A Rheumatologist…really?

In the beginning, one of the things that I didn’t understand was why I was being sent to a rheumatologist.  After all, it was my eyes that were the problem not my joints.

Since then, I have learned that uveitis is an inflammatory disease, and in my case, an autoimmune inflammatory disease, not unlike rheumatoid arthritis or reactive arthritis.  In fact, sometimes uveitis can be a symptom of one of these, and a long list of other diseases.

The rheumatologist specialist I have seen at OHSU is an expert in rheumatology and uveitis.  A really great person to have on your side, in this fight to hang on to vision.

My regular rheumatologist that I see in Bend is part of my team of doctors.  He’s the go to guy for any symptoms I might have that could be linked to a rheumatic disease.  He’s also the person who prescribes most of the anti-inflammatory medications that I take.  The rheum doc is the one who knows how often I need blood work, he gets the lab reports and knows what to look for.

Side effects of medications are usually the sort of thing that I discuss with the rheumatologist, or recent symptoms I’ve had that could be linked to one of the diseases we are watching for.  We talk about my eyes, but in general terms, like if there is improvement in vision or not.  If there is a concern specifically about my eyes, I don’t discuss that with the rheum doc.  That is for my retinologist.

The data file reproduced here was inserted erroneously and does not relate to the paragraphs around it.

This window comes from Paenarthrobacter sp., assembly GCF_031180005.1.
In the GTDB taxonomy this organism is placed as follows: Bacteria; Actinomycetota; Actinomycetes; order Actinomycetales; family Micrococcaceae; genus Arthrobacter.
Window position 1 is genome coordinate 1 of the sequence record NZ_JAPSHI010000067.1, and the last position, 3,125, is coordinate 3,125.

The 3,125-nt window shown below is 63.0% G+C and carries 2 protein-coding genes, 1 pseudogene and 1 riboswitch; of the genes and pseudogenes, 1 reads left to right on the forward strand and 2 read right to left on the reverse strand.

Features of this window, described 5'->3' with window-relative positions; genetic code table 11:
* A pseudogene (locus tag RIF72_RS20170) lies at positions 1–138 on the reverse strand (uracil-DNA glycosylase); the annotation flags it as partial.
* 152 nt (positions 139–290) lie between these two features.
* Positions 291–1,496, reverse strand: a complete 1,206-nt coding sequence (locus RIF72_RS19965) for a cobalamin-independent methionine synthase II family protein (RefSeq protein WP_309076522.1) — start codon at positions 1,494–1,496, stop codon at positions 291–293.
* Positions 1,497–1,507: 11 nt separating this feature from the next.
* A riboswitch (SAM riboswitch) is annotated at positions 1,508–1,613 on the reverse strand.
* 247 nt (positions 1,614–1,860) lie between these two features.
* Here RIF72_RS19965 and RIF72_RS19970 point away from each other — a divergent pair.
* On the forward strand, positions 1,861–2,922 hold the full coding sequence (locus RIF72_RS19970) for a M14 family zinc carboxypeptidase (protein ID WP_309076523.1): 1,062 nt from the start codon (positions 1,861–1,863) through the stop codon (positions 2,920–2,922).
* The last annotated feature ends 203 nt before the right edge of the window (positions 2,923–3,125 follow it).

I’ve been through a few rheumatologists, because most of them that I saw asked me why I was there, and then looked at me like I was a waste of their time when I told them.  Most that I have seen here are not comfortable dealing with inflammatory eye disease.

My current rheum doc is fantastic and conservative, which I like.  He was a doctor in the military and had to treat uveitis, so is comfortable with treating me.  I feel lucky, because in Central Oregon there isn’t a vast menu of doctoral options.  I like that he’s conservative because it makes me feel that the dose of a medication I am on is not outrageous.  If he ups a dose, I know that he is comfortable with it.  If a higher dose than he is comfortable with is on the table, he tells me his concerns and then sends me over the mountains to the experts, so that I can have all of the information I need to make a decision.

It’s good to feel a measure of safety in this unpredictable world of chronic uveitis.  Glad that I found a great rheumatologist!

 

Remember…if you have a question, they are welcome.  If you have had a similar experience or your own thoughts to share, please feel free to leave a comment.

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